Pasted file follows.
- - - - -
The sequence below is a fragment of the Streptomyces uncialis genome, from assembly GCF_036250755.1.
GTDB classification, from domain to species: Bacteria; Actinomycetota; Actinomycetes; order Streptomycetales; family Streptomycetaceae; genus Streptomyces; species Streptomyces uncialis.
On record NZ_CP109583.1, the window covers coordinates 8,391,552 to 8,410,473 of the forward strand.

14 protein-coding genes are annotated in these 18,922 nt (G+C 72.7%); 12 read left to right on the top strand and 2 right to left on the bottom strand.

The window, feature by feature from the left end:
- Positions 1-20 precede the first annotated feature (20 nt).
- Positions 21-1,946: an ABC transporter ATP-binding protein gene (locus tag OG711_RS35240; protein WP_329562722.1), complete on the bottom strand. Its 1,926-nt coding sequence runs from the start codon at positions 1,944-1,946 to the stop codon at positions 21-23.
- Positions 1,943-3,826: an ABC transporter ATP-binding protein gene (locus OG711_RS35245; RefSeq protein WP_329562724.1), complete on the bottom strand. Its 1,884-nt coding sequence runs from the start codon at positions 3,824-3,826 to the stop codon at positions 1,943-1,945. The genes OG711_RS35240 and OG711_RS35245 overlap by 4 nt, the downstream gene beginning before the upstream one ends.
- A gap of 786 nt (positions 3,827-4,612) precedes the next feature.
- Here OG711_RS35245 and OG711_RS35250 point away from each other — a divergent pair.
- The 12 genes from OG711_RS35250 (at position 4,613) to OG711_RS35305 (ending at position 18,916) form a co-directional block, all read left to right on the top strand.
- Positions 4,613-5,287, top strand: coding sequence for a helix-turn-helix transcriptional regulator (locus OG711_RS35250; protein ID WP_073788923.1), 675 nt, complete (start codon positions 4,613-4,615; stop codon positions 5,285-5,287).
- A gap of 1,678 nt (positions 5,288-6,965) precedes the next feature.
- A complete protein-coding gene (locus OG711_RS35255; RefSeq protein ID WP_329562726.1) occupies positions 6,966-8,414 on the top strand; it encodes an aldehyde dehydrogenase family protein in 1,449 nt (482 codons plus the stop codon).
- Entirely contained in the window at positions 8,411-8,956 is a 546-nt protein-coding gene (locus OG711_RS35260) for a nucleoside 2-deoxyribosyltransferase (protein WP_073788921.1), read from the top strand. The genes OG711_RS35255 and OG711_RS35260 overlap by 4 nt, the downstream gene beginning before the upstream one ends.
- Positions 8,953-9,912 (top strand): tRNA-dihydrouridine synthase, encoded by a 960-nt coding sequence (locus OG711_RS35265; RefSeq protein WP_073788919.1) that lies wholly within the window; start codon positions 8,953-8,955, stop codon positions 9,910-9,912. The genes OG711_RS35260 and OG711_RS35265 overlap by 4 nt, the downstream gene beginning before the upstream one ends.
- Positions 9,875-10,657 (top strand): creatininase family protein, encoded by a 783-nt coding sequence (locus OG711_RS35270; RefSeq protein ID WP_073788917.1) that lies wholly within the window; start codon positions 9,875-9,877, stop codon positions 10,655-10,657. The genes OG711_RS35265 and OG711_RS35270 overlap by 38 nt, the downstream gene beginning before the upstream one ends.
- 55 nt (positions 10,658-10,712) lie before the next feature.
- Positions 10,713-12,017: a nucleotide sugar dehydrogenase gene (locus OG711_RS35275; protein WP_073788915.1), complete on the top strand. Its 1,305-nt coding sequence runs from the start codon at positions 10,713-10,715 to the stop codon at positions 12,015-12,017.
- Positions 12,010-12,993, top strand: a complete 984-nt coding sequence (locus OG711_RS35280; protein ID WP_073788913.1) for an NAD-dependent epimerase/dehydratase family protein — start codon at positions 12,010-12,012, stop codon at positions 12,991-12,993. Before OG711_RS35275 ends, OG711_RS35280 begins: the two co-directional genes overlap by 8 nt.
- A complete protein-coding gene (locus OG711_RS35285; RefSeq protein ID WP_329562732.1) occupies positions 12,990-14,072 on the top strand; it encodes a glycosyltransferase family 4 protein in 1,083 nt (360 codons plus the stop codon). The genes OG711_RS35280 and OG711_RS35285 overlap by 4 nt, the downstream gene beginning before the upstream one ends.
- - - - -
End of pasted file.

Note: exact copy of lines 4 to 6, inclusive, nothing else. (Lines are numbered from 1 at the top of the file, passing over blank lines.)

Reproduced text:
14 protein-coding genes are annotated in these 18,922 nt (G+C 72.7%); 12 read left to right on the top strand and 2 right to left on the bottom strand.

The window, feature by feature from the left end:
- Positions 1-20 precede the first annotated feature (20 nt).